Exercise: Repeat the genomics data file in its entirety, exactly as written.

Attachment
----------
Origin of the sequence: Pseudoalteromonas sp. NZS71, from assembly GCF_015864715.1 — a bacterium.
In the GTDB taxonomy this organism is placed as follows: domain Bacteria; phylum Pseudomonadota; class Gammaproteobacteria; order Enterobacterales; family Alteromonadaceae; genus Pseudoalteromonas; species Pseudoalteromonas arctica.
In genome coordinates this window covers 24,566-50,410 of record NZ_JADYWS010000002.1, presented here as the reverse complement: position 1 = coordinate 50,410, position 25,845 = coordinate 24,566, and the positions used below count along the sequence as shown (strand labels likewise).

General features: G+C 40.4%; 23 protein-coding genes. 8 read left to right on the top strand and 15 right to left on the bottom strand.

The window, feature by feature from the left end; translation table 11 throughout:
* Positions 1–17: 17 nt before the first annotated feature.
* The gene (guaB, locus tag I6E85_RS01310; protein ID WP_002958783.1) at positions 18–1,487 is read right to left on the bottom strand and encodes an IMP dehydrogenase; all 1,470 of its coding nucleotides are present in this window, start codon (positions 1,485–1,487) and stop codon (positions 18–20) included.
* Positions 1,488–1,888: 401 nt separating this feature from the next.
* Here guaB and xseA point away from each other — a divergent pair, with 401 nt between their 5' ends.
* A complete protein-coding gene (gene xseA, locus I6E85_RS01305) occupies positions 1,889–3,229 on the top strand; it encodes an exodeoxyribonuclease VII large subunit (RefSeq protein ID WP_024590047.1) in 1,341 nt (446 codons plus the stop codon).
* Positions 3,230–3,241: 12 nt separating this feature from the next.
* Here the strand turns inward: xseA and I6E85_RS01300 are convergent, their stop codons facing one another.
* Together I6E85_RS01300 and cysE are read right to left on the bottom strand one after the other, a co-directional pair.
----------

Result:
Origin of the sequence: Pseudoalteromonas sp. NZS71, from assembly GCF_015864715.1 — a bacterium.
In the GTDB taxonomy this organism is placed as follows: domain Bacteria; phylum Pseudomonadota; class Gammaproteobacteria; order Enterobacterales; family Alteromonadaceae; genus Pseudoalteromonas; species Pseudoalteromonas arctica.
In genome coordinates this window covers 24,566-50,410 of record NZ_JADYWS010000002.1, presented here as the reverse complement: position 1 = coordinate 50,410, position 25,845 = coordinate 24,566, and the positions used below count along the sequence as shown (strand labels likewise).

General features: G+C 40.4%; 23 protein-coding genes. 8 read left to right on the top strand and 15 right to left on the bottom strand.

The window, feature by feature from the left end; translation table 11 throughout:
* Positions 1–17: 17 nt before the first annotated feature.
* The gene (guaB, locus tag I6E85_RS01310; protein ID WP_002958783.1) at positions 18–1,487 is read right to left on the bottom strand and encodes an IMP dehydrogenase; all 1,470 of its coding nucleotides are present in this window, start codon (positions 1,485–1,487) and stop codon (positions 18–20) included.
* Positions 1,488–1,888: 401 nt separating this feature from the next.
* Here guaB and xseA point away from each other — a divergent pair, with 401 nt between their 5' ends.
* A complete protein-coding gene (gene xseA, locus I6E85_RS01305) occupies positions 1,889–3,229 on the top strand; it encodes an exodeoxyribonuclease VII large subunit (RefSeq protein ID WP_024590047.1) in 1,341 nt (446 codons plus the stop codon).
* Positions 3,230–3,241: 12 nt separating this feature from the next.
* Here the strand turns inward: xseA and I6E85_RS01300 are convergent, their stop codons facing one another.
* Together I6E85_RS01300 and cysE are read right to left on the bottom strand one after the other, a co-directional pair.